PHOENIX -- A quick overview of Louisville's 57-44 win over Michigan State:
Overview: On Wednesday, this game was billed by both coaches as a clash between two disparate styles: Michigan State's bruising rebounding and interior play versus Louisville's quick-twitch pressure and up-tempo attack.
Make no mistake: Pressure won. But it wasn't quite that simple. Louisville was defensively great -- not only in the press but all over the court -- forcing turnovers and speeding up the Spartans, but also locking down in the half court. Michigan State finished 14-of-49 from the field -- 14-of-49! -- with 15 turnovers and an offensive rebounding percentage of just 22.2 percent. The 44 points were the fewest scored by a 1-seed in the shot-clock era and the fewest ever in the tourney by an MSU team. The 28.6 percent shooting and 14 made field goals also were all-time tourney lows for Michigan State.
That's not the Spartans offense that earned them a Big Ten title and a No. 1 seed, and Louisville's defense, which ranked No. 2 in the nation in per-possession efficiency this season, deserves the lion's share of the credit.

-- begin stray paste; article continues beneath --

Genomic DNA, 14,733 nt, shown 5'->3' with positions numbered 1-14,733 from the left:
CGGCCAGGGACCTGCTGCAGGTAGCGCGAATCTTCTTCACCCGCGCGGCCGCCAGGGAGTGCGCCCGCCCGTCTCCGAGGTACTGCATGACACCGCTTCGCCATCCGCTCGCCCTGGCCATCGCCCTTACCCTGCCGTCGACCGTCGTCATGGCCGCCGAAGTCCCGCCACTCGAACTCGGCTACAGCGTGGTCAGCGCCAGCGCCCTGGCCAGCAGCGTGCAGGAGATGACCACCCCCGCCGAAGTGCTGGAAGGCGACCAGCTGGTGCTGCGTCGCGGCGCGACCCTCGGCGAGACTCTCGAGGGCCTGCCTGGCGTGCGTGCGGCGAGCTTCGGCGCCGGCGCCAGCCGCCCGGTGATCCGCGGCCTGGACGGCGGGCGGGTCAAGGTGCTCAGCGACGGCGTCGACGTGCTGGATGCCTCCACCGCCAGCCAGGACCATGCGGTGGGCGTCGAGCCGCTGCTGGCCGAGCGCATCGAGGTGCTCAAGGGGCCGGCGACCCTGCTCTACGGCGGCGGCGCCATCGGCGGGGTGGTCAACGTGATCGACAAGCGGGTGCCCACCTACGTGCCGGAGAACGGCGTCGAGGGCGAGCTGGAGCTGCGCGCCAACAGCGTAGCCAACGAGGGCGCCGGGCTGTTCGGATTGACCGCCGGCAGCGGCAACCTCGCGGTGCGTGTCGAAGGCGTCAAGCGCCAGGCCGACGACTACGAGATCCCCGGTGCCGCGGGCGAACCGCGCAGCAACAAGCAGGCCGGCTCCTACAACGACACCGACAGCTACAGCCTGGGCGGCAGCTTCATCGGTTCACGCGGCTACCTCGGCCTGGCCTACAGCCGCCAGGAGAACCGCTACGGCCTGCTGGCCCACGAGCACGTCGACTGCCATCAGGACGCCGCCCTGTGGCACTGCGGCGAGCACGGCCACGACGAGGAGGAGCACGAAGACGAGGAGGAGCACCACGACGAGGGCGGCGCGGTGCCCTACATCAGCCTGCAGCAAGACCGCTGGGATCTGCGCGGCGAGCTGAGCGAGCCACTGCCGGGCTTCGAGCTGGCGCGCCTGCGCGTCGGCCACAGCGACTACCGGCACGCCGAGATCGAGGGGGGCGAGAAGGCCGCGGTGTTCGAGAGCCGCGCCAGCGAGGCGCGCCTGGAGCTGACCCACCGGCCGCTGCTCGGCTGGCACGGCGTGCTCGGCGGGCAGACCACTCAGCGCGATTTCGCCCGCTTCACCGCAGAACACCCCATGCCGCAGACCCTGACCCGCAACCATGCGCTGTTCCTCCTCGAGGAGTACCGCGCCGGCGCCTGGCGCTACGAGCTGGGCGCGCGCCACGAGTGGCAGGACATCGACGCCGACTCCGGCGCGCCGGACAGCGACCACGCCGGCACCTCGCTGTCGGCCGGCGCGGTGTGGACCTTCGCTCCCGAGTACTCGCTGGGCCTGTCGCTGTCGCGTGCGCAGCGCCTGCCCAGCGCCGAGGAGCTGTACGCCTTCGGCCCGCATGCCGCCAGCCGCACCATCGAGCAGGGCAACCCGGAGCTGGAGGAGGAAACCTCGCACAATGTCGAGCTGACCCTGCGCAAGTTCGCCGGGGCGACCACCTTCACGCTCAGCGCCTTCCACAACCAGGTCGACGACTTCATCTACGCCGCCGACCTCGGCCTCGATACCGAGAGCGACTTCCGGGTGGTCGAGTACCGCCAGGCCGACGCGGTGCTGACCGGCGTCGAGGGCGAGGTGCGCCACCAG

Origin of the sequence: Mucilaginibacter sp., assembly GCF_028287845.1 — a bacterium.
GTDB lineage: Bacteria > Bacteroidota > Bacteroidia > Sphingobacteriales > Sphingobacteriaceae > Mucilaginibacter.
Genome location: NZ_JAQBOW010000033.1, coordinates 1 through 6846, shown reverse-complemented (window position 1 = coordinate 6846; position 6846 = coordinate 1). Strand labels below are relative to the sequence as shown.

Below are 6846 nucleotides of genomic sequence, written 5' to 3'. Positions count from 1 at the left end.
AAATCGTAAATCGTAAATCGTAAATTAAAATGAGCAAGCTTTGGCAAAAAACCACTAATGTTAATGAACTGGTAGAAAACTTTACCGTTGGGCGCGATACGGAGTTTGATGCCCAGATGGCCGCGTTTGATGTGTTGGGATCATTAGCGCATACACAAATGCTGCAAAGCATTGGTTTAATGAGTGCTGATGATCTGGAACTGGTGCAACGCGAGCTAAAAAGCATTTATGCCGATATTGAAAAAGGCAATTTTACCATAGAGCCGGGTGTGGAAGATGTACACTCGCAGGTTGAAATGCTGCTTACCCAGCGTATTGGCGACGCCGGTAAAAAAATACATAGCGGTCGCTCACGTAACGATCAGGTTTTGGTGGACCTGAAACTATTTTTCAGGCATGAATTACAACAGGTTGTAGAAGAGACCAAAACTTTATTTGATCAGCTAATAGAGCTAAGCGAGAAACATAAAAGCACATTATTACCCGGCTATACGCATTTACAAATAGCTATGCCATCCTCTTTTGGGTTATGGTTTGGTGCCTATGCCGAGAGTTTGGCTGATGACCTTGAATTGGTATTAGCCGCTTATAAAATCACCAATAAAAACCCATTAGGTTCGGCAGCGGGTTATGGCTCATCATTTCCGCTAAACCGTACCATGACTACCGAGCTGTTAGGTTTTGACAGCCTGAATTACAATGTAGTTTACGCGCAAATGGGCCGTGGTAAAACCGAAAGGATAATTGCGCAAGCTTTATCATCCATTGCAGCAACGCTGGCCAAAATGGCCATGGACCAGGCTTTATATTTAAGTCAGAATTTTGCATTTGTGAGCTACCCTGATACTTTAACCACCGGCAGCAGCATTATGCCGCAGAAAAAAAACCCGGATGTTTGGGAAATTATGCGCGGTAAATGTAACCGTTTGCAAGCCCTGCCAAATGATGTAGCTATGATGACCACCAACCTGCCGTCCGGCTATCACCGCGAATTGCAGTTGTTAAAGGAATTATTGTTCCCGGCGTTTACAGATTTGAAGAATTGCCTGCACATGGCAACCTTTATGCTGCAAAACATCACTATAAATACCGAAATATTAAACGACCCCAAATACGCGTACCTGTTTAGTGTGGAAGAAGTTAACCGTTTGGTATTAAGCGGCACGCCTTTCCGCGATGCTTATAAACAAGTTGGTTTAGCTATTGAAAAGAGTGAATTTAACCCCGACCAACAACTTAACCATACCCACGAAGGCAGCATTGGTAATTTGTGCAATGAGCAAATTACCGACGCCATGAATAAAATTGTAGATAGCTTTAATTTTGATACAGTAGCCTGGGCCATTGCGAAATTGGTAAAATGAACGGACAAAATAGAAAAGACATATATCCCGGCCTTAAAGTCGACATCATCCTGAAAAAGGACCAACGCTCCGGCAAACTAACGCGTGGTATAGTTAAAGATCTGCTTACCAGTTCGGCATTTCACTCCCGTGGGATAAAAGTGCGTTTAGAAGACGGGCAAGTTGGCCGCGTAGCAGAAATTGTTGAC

Turning point: The Spartans never quite found their offense, but they managed to keep the Cardinals from pulling away throughout the first half thanks to stellar defense. However, up 31-26, a spate of Spartans turnovers and Cardinals transition buckets built the first double-digit lead of the night for Louisville. Draymond Green and company never got comfortable, never settled into an offensive rhythm and never could truly erase the deficit.
Key player: Chane Behanan. The Cardinals freshman was Louisville's best hope to match up with Michigan State's multitalented Green on both ends of the floor, but his offense was the real key. Behanan scored 15 points on 6-of-10 shooting -- many of those buckets on savvy finishes inside 6 feet -- and with eight rebounds aided Cardinals big man Gorgui Dieng (who anchored the defense with nine rebounds and seven blocks, which tied a school tourney record). Behanan was Louisville's X factor, and his performance was exactly what Rick Pitino's team needed.
Key stat: Shooting, or a lack thereof. Again, the Spartans made just 14 field goals. They averaged near 0.724 points per possession. Louisville didn't shoot much better (21-of-55 overall) but did finish with a 9-of-23 mark from beyond the arc. When your defense holds one of the best teams in the country to one of its worst performances all season, that's enough.
What's next: Michigan State heads home; Louisville advances to face Florida.